|Glendale College Guild
The semester is fast underway and so far, it seems to have been smooth sailing for most. Those of us at Garfield know that our morning and evening classes are bursting at the seams and that the students are as eager as ever to learn. Most of us have finalized our rosters (more or less). In ESL, we've administered CASAS tests and have begun the process of incorporating EL Civics into our already very full curriculum. Aside from the day-to-day of teaching in noncredit, there have been some interesting happenings behind-the-scenes within your college faculty union, otherwise known as the Guild. For example, negotiations are underway towards a raise, possible office hours for all adjuncts (that would include us), and some sort of a renewed agreement in regards to how many hours noncredit adjuncts can teach, among other things. If you would like more details as to how these negotiations are going, be sure to read the negotiations report email that will be coming soon from our chief negotiator Mike Allen or to attend the upcoming Garfield Guild meeting on our campus on Tuesday, September 29 from 11:50-12:50 p.m. where our union leaders will be in attendance ready to present updates and answer questions. As usual, there will be lunch provided as well as FLEX credit. This will be a great opportunity to ask questions to see how your union is working for you.
On another note, I would like to use this page in the Chaparral as a place where Garfield employees can share their messages, ideas, and happenings. If you have an interesting story in your classroom, a successful grammar or communicative lesson, or any other thing you would like to share, please contact me and let's work together to create a monthly column that highlights things that are important to us at Garfield.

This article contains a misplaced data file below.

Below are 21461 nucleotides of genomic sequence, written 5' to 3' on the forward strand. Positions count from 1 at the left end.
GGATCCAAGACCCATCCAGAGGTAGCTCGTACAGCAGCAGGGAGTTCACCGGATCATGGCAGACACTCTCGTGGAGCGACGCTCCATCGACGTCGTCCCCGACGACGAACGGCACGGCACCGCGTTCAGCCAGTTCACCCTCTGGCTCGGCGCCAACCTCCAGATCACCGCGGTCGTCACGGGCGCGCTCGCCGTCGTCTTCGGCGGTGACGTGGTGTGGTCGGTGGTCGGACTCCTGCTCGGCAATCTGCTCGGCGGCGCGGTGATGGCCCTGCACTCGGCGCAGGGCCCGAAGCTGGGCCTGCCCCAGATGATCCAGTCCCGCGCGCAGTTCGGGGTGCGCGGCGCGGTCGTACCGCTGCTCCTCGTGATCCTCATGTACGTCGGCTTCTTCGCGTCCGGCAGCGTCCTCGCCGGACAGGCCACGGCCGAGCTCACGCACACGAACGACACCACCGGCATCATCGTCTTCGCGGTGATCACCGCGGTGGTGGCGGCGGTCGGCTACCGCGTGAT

I'll start out this 'messages' section of the page by saying thank you to the wonderful teachers who attended the Garfield faculty end-of-Spring semester party at Marcia Sibony's house. It was during that party that a group of retired elementary school teachers (many of whom now teach in noncredit ESL) sat down with my two daughters and proceeded to enlighten them about the many new things they were to learn in their upcoming school year. Most notably, someone told my daughter Nala about the Missions and geography of California that she would be learning about in 4th grade. To be honest, this was news to my husband and I as we are both not native Californians. I'm from Washington State and my husband is from New York where the 4th grade curriculum is quite different. We were advised by these caring colleagues of mine to take trips all over California, visiting Missions and studying California's geography throughout the summer in preparation for school.
As a result of the valuable input from some of my Garfield friends, I am happy to report that my daughter who is a student in a Japanese immersion program, had a three-page California geography exam replete with fill-in-the-blank questions and an essay question on the last page all in Japanese last week—she was one of the only students in her class that got a hundred percent on her test! She said the Japanese was a bit difficult to read and write, but the content was so easy that she flew through the test. This was completely due to the hands-on experiences she had on our trips. Thank you to my fellow teachers! You really are such a valuable resource and a treasure for our students and fellow faculty. We would never have thought to take our children on California study adventures this summer if it hadn't been for you.
Some pictures from our trips:
|California Northern/Central Coast
Redwood Forest - Big Sur River
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